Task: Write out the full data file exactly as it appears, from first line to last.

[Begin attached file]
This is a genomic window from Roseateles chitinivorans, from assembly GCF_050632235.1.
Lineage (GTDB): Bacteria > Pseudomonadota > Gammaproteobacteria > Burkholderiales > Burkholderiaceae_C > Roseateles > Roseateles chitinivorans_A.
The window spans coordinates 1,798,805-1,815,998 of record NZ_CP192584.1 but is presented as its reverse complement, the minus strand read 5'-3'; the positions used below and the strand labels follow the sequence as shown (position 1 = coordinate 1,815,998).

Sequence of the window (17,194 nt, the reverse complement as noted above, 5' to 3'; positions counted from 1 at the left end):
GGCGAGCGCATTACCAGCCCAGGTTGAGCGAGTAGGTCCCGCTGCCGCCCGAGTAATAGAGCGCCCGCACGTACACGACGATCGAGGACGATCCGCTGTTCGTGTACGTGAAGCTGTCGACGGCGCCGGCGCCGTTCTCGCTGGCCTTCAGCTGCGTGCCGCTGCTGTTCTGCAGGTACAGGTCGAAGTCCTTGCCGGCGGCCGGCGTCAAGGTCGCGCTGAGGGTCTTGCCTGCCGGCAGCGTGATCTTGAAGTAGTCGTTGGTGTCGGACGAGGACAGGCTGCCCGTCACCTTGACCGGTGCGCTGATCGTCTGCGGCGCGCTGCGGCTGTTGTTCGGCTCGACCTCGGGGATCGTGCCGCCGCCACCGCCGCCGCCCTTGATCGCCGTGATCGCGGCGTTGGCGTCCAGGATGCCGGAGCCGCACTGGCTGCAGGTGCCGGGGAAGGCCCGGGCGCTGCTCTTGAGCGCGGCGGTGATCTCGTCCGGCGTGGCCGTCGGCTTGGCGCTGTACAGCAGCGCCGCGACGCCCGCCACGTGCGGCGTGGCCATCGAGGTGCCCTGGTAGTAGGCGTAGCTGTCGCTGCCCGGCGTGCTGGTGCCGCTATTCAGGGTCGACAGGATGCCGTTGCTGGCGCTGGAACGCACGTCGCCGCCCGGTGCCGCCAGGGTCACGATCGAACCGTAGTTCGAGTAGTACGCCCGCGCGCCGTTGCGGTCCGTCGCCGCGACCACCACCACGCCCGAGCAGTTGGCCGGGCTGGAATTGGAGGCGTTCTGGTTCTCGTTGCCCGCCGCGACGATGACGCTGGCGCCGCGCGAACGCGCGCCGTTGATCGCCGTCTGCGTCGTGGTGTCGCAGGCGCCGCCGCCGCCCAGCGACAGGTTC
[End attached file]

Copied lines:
This is a genomic window from Roseateles chitinivorans, from assembly GCF_050632235.1.
Lineage (GTDB): Bacteria > Pseudomonadota > Gammaproteobacteria > Burkholderiales > Burkholderiaceae_C > Roseateles > Roseateles chitinivorans_A.
The window spans coordinates 1,798,805-1,815,998 of record NZ_CP192584.1 but is presented as its reverse complement, the minus strand read 5'-3'; the positions used below and the strand labels follow the sequence as shown (position 1 = coordinate 1,815,998).

Sequence of the window (17,194 nt, the reverse complement as noted above, 5' to 3'; positions counted from 1 at the left end):
GGCGAGCGCATTACCAGCCCAGGTTGAGCGAGTAGGTCCCGCTGCCGCCCGAGTAATAGAGCGCCCGCACGTACACGACGATCGAGGACGATCCGCTGTTCGTGTACGTGAAGCTGTCGACGGCGCCGGCGCCGTTCTCGCTGGCCTTCAGCTGCGTGCCGCTGCTGTTCTGCAGGTACAGGTCGAAGTCCTTGCCGGCGGCCGGCGTCAAGGTCGCGCTGAGGGTCTTGCCTGCCGGCAGCGTGATCTTGAAGTAGTCGTTGGTGTCGGACGAGGACAGGCTGCCCGTCACCTTGACCGGTGCGCTGATCGTCTGCGGCGCGCTGCGGCTGTTGTTCGGCTCGACCTCGGGGATCGTGCCGCCGCCACCGCCGCCGCCCTTGATCGCCGTGATCGCGGCGTTGGCGTCCAGGATGCCGGAGCCGCACTGGCTGCAGGTGCCGGGGAAGGCCCGGGCGCTGCTCTTGAGCGCGGCGGTGATCTCGTCCGGCGTGGCCGTCGGCTTGGCGCTGTACAGCAGCGCCGCGACGCCCGCCACGTGCGGCGTGGCCATCGAGGTGCCCTGGTAGTAGGCGTAGCTGTCGCTGCCCGGCGTGCTGGTGCCGCTATTCAGGGTCGACAGGATGCCGTTGCTGGCGCTGGAACGCACGTCGCCGCCCGGTGCCGCCAGGGTCACGATCGAACCGTAGTTCGAGTAGTACGCCCGCGCGCCGTTGCGGTCCGTCGCCGCGACCACCACCACGCCCGAGCAGTTGGCCGGGCTGGAATTGGAGGCGTTCTGGTTCTCGTTGCCCGCCGCGACGATGACGCTGGCGCCGCGCGAACGCGCGCCGTTGATCGCCGTCTGCGTCGTGGTGTCGCAGGCGCCGCCGCCGCCCAGCGACAGGTTC